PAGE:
Generally, the second dimension in the Arabs’ attitude towards Iran is the national and ethnic dimension. In historical fictions one can see how much honor and pride Arabs have for their tribes and battles. This national or ethnic attitude represents the Arabs’ pride of themselves, so that they have a sense of separation from other ethnic groups, and they consider themselves to be the best ethnicity (Choueiri, 2000) .
However, it should also be added that Arabic ethnicity cannot be considered as the main factor for cohesion and solidarity among the Arabs, although since the collapse of the Ottoman Empire, many attempts have been made to bring a sense of Arab coherence and solidarity (Krämer & Harman, 2008) .
So, what common feature today is there among Arabs, which can work as the factor for their cohesion? To answer this question, it should be emphasized that the main factor that links Arabs together is neither race, nor religion, but it is the Arabic language. Anwar G. Chejnewrites, “the Arabic language was a significant factor in the development and cohesion of the Arabic leadership” (Chejne, 1969) . Arabs are from different ethnic and religious groups, but it’s the language that connects them to each other.
This reality, of course, is that Arabic nationalism cannot be negated in its contemporary forms. The world has witnessed this kind of Arabic nationalism, especially in the mid-twentieth century and the subsequent Nasserism in Egypt (Sheikh, 2003) . Understanding these points of view can also be effective ways to understand Arabs in relation to Iran.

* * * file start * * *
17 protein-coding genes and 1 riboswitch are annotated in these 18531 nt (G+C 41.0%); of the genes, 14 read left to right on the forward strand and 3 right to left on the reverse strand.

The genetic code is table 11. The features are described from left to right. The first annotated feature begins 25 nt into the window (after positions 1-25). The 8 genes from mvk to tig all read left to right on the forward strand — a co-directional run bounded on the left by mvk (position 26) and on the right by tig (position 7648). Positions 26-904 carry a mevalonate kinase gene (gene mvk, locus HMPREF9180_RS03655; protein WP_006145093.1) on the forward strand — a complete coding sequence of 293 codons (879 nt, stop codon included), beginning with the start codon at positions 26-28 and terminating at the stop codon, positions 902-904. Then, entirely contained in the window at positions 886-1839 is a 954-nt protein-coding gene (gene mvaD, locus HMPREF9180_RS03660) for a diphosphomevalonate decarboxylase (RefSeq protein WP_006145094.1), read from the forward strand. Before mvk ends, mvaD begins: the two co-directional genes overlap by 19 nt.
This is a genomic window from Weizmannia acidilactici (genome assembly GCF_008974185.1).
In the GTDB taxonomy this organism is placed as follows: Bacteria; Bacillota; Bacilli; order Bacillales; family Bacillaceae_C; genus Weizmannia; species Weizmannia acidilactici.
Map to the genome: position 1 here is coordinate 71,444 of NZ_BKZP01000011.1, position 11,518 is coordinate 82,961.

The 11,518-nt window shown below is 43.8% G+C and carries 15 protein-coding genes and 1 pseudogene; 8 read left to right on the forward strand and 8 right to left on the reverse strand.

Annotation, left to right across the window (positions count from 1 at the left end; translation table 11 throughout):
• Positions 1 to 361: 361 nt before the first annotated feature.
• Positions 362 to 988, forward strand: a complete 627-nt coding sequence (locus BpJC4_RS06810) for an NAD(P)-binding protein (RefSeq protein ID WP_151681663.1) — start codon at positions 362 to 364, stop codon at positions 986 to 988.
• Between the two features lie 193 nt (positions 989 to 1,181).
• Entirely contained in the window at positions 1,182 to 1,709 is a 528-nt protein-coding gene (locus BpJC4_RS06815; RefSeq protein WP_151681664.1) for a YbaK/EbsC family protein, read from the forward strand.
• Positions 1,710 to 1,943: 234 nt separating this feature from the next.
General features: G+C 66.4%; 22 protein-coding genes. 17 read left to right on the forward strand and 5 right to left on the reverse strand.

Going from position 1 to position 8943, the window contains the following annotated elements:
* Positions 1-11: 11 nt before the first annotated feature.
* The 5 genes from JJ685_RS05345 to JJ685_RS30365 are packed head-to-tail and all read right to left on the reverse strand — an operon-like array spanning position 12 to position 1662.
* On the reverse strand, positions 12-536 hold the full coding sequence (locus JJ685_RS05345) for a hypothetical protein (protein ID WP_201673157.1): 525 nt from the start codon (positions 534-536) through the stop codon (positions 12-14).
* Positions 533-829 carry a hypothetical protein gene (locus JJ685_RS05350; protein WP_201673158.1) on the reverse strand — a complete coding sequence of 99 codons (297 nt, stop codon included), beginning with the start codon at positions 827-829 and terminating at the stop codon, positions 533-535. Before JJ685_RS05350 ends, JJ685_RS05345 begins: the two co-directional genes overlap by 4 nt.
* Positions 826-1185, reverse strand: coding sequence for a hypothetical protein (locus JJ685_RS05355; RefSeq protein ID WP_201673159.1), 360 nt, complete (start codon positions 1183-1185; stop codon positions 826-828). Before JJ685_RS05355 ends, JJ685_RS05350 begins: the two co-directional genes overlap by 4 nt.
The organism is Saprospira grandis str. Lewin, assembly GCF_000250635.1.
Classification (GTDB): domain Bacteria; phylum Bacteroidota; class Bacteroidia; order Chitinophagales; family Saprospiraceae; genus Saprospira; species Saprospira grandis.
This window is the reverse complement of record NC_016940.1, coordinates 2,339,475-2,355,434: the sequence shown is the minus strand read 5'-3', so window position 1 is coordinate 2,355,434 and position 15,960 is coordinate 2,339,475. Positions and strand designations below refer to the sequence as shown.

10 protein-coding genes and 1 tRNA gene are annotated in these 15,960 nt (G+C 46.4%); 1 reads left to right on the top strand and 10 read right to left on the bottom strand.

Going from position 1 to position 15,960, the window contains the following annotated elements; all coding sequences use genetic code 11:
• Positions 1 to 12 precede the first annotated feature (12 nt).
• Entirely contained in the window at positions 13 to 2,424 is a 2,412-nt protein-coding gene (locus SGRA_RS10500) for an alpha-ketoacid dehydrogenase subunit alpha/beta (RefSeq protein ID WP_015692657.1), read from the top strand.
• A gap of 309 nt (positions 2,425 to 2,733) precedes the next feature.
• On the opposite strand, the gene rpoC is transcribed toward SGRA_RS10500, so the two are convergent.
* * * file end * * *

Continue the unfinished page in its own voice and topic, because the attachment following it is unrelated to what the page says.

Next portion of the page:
However, it should not be forgotten that the Arabic nationalism in itself has always been a danger, with strong potentials to threaten the Saudi state. Madawi al-Rasheed, a Saudi social anthropologist, even mentions Arab nationalism, Nasserism and Ba’thism as a “threat to Saudi Arabia” (Al-Rasheed, 2010: p. 126) , because this state has built its political legitimacy on the basis of religion, but not ethnicity.
One other factor that is important in the Arabs’ judgment of Iran is the issue of the regional power. Since time immemorial Iran has been the great regional power, and its military dominance in the Persian Gulf has been without rival, so that Farrokh, the Canadian author, underlines the Persian ships and their dominance in the Persian Gulf during the Achaemenid king Darius the Great, Darius I (Farrokh, 2007: p. 68) . Arabs have always been viewed as a threat to this supremacy. When Prince Turki al-Faisal stressed the importance of the gulf’s name, and said, “we prefer to call it the Arabian Gulf” (Al-Faisal, 2014) , this can be perceived as the Arabs’ major threat towards Iran.. In different historical periods there have been various Arabic countries-depending on what country is leading in the Arab world-that have competed against Iran. Contemporarily there has been Egypt, Iraq, and finally today Saudi Arabia as rivals to Iran.
5. Mutual Perceptions and Misperceptions
Countries like Iran or Saudi Arabia are considered multi-identity societies, which face complexities in relations between people with different ethnic and religious affiliations.
In these countries determining identities is tricky, since factors such as region of residence, religion, sect or tribe can be identified as criteria. However, the identities of some groups may be determined by considering all these characteristics.